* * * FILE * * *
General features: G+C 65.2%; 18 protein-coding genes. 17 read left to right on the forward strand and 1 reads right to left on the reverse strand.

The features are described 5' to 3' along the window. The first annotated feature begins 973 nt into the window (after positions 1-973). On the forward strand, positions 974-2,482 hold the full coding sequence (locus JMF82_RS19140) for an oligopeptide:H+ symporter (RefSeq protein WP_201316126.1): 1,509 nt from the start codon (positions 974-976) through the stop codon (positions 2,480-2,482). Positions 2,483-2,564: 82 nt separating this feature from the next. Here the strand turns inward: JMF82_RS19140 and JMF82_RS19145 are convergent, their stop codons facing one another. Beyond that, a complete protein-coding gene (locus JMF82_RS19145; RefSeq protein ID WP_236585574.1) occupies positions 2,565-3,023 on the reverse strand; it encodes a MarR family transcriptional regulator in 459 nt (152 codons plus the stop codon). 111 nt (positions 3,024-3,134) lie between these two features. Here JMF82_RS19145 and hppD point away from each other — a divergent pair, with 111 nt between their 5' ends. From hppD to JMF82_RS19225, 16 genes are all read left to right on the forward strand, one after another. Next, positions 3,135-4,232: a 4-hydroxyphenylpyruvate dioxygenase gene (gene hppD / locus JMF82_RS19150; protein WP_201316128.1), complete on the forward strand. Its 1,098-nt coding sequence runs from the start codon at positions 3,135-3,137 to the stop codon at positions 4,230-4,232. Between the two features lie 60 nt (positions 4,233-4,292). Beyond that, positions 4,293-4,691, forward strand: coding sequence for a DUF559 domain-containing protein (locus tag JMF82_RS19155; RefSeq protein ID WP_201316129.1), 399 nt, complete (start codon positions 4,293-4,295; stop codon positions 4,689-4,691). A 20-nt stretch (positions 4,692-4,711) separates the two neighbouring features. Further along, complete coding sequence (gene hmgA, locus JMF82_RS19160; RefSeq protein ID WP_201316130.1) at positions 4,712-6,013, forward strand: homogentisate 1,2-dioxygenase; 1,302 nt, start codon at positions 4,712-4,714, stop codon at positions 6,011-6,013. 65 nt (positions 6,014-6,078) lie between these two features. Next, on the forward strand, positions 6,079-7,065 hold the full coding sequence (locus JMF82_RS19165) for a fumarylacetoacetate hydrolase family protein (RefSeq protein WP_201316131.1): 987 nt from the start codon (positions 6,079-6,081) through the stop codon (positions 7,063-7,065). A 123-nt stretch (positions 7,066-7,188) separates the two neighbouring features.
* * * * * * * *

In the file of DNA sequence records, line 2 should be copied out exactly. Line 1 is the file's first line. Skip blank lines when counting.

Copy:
The features are described 5' to 3' along the window. The first annotated feature begins 973 nt into the window (after positions 1-973). On the forward strand, positions 974-2,482 hold the full coding sequence (locus JMF82_RS19140) for an oligopeptide:H+ symporter (RefSeq protein WP_201316126.1): 1,509 nt from the start codon (positions 974-976) through the stop codon (positions 2,480-2,482). Positions 2,483-2,564: 82 nt separating this feature from the next. Here the strand turns inward: JMF82_RS19140 and JMF82_RS19145 are convergent, their stop codons facing one another. Beyond that, a complete protein-coding gene (locus JMF82_RS19145; RefSeq protein ID WP_236585574.1) occupies positions 2,565-3,023 on the reverse strand; it encodes a MarR family transcriptional regulator in 459 nt (152 codons plus the stop codon). 111 nt (positions 3,024-3,134) lie between these two features. Here JMF82_RS19145 and hppD point away from each other — a divergent pair, with 111 nt between their 5' ends. From hppD to JMF82_RS19225, 16 genes are all read left to right on the forward strand, one after another. Next, positions 3,135-4,232: a 4-hydroxyphenylpyruvate dioxygenase gene (gene hppD / locus JMF82_RS19150; protein WP_201316128.1), complete on the forward strand. Its 1,098-nt coding sequence runs from the start codon at positions 3,135-3,137 to the stop codon at positions 4,230-4,232. Between the two features lie 60 nt (positions 4,233-4,292). Beyond that, positions 4,293-4,691, forward strand: coding sequence for a DUF559 domain-containing protein (locus tag JMF82_RS19155; RefSeq protein ID WP_201316129.1), 399 nt, complete (start codon positions 4,293-4,295; stop codon positions 4,689-4,691). A 20-nt stretch (positions 4,692-4,711) separates the two neighbouring features. Further along, complete coding sequence (gene hmgA, locus JMF82_RS19160; RefSeq protein ID WP_201316130.1) at positions 4,712-6,013, forward strand: homogentisate 1,2-dioxygenase; 1,302 nt, start codon at positions 4,712-4,714, stop codon at positions 6,011-6,013. 65 nt (positions 6,014-6,078) lie between these two features. Next, on the forward strand, positions 6,079-7,065 hold the full coding sequence (locus JMF82_RS19165) for a fumarylacetoacetate hydrolase family protein (RefSeq protein WP_201316131.1): 987 nt from the start codon (positions 6,079-6,081) through the stop codon (positions 7,063-7,065). A 123-nt stretch (positions 7,066-7,188) separates the two neighbouring features.